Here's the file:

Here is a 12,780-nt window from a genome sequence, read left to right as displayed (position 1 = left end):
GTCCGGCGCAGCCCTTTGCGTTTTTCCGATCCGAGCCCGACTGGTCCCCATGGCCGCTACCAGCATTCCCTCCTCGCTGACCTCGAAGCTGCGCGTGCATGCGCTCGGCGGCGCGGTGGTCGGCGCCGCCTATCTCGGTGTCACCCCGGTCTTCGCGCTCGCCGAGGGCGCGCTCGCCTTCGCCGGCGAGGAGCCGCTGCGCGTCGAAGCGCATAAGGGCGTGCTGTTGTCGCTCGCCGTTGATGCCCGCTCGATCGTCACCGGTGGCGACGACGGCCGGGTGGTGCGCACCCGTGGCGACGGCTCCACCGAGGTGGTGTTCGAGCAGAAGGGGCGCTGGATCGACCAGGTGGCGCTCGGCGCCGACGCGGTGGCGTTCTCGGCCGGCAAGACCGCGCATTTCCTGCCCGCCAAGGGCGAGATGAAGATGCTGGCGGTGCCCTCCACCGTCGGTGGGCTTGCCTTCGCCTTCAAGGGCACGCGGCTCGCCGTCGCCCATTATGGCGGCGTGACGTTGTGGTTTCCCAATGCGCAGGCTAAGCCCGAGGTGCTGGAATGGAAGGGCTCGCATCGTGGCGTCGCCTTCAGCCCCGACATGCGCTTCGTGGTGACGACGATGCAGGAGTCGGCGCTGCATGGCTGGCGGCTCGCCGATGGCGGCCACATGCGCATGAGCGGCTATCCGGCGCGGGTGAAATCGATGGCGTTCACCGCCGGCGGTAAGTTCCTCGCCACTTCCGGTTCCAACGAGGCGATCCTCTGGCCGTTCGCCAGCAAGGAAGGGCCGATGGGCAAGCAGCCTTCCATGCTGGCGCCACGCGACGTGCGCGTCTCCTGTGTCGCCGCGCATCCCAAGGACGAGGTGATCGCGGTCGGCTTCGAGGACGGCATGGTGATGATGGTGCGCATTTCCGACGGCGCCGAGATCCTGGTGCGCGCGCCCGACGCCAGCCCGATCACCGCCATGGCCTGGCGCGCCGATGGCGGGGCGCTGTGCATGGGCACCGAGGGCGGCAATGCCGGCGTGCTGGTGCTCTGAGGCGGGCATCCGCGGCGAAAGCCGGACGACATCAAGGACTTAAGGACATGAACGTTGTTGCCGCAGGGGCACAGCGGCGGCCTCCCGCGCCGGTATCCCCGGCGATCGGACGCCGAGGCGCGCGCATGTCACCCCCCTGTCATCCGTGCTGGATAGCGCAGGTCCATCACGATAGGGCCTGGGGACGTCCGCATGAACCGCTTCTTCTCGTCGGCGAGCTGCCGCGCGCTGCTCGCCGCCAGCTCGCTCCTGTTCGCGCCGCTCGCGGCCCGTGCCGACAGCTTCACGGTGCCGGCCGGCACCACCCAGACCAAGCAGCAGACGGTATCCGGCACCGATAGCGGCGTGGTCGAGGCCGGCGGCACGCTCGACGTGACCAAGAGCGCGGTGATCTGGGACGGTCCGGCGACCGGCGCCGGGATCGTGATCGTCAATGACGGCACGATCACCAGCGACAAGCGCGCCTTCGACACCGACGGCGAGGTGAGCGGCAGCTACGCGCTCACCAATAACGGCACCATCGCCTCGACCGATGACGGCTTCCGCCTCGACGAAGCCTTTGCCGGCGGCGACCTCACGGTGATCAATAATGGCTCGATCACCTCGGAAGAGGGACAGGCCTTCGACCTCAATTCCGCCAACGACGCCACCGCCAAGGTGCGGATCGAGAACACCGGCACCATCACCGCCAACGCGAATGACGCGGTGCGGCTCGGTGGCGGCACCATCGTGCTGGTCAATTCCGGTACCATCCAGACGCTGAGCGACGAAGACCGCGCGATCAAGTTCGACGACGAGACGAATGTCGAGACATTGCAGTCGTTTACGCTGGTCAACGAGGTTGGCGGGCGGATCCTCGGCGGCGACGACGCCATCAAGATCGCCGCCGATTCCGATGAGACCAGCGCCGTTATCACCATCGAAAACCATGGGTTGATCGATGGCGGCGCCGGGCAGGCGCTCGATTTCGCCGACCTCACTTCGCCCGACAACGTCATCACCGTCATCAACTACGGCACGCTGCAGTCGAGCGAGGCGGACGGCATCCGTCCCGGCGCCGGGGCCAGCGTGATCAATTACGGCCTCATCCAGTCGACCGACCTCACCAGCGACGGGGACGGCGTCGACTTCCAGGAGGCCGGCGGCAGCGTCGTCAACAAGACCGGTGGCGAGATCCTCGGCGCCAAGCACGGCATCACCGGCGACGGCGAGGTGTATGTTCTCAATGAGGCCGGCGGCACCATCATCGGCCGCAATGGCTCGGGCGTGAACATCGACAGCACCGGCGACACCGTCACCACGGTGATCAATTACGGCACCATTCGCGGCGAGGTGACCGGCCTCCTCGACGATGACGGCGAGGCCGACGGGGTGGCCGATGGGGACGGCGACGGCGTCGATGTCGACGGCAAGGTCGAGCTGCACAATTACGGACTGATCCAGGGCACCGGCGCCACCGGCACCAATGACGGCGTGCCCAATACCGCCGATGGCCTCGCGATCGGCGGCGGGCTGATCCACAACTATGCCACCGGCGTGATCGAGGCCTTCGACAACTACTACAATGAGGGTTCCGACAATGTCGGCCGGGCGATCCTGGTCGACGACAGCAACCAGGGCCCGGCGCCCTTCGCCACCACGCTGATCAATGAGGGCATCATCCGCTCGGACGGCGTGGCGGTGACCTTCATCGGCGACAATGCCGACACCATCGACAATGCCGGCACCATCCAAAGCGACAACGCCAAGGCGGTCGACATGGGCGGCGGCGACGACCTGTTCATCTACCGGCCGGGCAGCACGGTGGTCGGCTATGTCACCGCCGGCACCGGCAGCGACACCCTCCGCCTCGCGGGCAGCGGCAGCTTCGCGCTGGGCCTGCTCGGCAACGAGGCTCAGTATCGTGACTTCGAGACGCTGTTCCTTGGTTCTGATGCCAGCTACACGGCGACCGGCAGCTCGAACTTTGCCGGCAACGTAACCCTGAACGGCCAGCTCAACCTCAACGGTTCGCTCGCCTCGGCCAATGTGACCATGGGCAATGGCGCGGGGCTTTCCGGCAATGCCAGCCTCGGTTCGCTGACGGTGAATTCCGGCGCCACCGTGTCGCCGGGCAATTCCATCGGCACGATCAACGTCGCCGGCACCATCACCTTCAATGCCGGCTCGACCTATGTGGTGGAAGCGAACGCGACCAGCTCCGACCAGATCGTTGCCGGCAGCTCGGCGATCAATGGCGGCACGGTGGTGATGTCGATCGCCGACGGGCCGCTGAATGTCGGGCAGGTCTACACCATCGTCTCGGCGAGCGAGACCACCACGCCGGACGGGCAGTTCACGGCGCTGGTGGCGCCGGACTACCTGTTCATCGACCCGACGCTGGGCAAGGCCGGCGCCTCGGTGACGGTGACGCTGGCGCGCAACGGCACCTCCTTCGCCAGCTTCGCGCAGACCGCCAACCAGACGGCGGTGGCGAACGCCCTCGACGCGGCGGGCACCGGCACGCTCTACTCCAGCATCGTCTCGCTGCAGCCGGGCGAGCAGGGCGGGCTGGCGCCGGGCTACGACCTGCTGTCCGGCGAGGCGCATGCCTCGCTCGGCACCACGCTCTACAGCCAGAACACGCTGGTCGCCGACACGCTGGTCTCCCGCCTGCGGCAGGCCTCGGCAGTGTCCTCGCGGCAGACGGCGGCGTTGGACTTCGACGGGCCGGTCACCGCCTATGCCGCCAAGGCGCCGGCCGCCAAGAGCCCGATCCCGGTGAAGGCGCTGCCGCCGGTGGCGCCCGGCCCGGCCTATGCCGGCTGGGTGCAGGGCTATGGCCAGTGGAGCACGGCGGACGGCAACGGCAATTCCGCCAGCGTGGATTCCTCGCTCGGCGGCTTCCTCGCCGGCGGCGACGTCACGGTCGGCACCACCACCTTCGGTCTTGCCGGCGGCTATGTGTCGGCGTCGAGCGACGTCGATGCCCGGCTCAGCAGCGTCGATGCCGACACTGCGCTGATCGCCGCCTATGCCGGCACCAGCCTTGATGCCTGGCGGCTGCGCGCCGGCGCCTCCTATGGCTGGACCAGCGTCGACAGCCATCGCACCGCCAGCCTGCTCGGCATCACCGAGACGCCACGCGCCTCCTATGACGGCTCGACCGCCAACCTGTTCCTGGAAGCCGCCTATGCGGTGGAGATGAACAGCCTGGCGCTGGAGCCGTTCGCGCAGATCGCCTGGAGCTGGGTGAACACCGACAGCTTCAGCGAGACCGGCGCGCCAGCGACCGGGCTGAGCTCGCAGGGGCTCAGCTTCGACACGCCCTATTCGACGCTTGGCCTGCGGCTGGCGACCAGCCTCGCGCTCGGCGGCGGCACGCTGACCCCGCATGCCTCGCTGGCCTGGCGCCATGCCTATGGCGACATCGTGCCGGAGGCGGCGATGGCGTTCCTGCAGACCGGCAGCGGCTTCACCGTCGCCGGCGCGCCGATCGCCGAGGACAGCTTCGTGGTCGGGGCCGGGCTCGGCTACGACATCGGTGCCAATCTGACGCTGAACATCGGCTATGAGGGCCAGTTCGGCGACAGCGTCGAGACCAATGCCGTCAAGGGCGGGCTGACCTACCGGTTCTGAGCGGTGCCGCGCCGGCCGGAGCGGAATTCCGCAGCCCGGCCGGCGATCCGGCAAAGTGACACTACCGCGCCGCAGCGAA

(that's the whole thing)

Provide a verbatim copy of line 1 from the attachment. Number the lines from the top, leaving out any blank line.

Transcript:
Here is a 12,780-nt window from a genome sequence, read left to right as displayed (position 1 = left end):